Ethiopia - abiyot boru
Bourbon, Typica, Heirloom Varieties
Unusual and complex, with a soft and creamy mouthfeel. Notes of ripe raspberry jam, black tea and nougat.
Abiyot Boru (pronounced “Ab-yet bu-ru”) originates from the Shakiso District in the Guji zone of Ethiopia’s Southern Oromia State.
Processed at the privately owned Abiyot Boru washing station, named after its owner Abiyot Boru, coffee cherries are produced and delivered daily to the station by around 700 small producers. These producers farm organically on small plots of land (averaging 2 hectares) at 1,650-1,800 metres above sea level
THE GUJI REGION
Coffees from Guji were previously classified as ‘Sidamo’ (a very wide geographical classification encompassing much of central-south Ethiopia), however more recently they have been separated from this classification and recognised for their unique and distinctive cup profile. Coffees that are classified as ‘Gujis’ originate from the ‘Woreda’ (administrative regions) of Adoola Redi, Uraga, Kercha, Bule Hora and Shakiso (where this lot is from).
Guji is named after the Oromo people, a tribe with a long, proud history in coffee production. Most communities in the region still live rurally and make a living from farming. Families usually live in modest homes (often a single round mud hut) and farm plots of land to grow both cash crops and food for their own consumption. Coffee remains the main cash crop for most families in the Guji region, who typically half a hectare to 1.5 hectares of coffee planted alongside food for consumption and other cash crops such as the Ethiopian banana.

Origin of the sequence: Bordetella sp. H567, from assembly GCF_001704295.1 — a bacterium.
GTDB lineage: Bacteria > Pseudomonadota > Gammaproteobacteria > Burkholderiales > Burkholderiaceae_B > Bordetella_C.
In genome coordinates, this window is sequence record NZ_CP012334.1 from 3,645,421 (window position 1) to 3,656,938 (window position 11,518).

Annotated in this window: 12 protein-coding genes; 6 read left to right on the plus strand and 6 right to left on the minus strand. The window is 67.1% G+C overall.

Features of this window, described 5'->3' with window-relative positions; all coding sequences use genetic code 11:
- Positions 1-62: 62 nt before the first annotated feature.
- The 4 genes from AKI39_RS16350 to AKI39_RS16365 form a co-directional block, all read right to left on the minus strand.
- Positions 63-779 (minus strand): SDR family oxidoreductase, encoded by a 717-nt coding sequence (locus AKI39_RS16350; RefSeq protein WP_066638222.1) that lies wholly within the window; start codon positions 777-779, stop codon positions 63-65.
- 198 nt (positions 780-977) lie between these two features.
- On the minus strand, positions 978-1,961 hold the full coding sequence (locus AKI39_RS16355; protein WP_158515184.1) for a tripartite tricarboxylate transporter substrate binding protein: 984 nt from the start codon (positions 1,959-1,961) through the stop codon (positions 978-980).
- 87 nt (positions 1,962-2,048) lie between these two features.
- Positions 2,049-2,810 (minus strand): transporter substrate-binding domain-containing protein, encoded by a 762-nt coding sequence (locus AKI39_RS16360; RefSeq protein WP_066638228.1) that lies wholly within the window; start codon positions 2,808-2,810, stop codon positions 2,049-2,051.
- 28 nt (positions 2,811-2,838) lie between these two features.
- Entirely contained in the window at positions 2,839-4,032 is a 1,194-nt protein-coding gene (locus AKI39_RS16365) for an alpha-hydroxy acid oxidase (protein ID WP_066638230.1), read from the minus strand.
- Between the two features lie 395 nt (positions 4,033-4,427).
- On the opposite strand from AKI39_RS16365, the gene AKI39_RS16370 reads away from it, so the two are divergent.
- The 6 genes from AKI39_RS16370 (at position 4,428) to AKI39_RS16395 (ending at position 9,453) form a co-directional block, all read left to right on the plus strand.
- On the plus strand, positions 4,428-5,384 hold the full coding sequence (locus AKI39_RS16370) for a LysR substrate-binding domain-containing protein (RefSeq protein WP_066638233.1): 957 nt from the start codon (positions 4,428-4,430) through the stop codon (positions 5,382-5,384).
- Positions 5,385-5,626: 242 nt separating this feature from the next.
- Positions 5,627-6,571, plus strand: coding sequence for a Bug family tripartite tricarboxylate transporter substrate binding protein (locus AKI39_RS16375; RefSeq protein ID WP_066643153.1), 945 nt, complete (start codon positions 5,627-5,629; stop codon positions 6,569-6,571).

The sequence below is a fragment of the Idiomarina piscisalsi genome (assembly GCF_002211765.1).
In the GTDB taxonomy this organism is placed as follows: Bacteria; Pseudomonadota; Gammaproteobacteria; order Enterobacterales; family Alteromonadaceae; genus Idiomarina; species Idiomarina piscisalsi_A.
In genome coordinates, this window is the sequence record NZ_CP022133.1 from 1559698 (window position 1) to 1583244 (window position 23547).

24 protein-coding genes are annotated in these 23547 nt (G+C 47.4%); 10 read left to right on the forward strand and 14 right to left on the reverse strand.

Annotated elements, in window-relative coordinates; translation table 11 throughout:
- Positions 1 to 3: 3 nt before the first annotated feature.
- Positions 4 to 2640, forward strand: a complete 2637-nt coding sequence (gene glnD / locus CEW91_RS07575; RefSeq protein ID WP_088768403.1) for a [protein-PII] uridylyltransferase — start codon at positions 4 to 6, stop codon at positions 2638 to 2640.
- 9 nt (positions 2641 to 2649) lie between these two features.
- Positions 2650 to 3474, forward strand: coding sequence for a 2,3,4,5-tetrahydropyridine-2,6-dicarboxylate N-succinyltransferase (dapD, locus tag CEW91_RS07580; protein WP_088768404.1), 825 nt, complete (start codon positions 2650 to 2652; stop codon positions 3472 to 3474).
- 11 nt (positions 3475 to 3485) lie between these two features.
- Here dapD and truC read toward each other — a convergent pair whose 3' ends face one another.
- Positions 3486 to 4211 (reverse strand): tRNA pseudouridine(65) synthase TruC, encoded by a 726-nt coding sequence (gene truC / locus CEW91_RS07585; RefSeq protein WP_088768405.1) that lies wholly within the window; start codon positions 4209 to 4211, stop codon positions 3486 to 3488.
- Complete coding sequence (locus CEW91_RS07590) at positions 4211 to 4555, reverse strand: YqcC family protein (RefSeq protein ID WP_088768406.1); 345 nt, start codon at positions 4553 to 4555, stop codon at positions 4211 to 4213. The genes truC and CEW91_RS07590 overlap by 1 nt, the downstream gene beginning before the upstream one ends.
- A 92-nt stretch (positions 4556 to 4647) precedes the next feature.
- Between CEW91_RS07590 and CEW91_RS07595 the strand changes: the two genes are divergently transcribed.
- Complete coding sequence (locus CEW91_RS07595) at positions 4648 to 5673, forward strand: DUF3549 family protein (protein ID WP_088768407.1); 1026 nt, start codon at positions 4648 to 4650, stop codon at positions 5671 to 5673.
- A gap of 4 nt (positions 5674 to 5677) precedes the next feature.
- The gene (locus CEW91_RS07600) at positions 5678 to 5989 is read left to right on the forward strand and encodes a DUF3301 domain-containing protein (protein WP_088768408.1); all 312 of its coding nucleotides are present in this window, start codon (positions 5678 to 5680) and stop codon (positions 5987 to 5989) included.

This coffee is a blend of local varieties collectively known as ‘Ethiopian Heirloom’. All of these varieties are Arabica and most originate from a Typica predecessor, but with wild mutations that result in some exceptional and unique flavour profiles.
This lot is classified as Grade 1, indicating that only superior quality coffee cherries from the Abiyot Boru Mill have been selected and processed.
Ethiopia has one main annual coffee harvest across all growing regions, occurring from November to January. To ensure only the very ripest cherries are selected, at least four passes are made during harvesting.
After the coffee cherries have been carefully handpicked, they are delivered on the same day to the Abiyot Boru Washing Station, where they are processed using the washed method.
The coffee cherries are then hand-sorted to remove any damaged or unripe fruit prior to the removal of the skin of the cherries by a disc pulper.
The resulting coffee is then graded by weight; heavier beans are more superior in quality and deliver a sweeter cup. After grading, the parchment-covered coffee is then soaked in tanks of clean water for 36-48 hours to remove the mucilage (sticky covering) by allowing it to ferment and detach from the coffee. The coffee is then re-washed and graded again by density in washing channels and then dried for 12– 15 days on African drying beds, first under cover, and subsequently under the sun. The coffee is covered at midday to protect from full sun and overnight to prevent damage from morning dew. To ensure consistent drying results, during this stage the coffee is carefully hand-sorted and turned regularly, a task usually undertaken by women.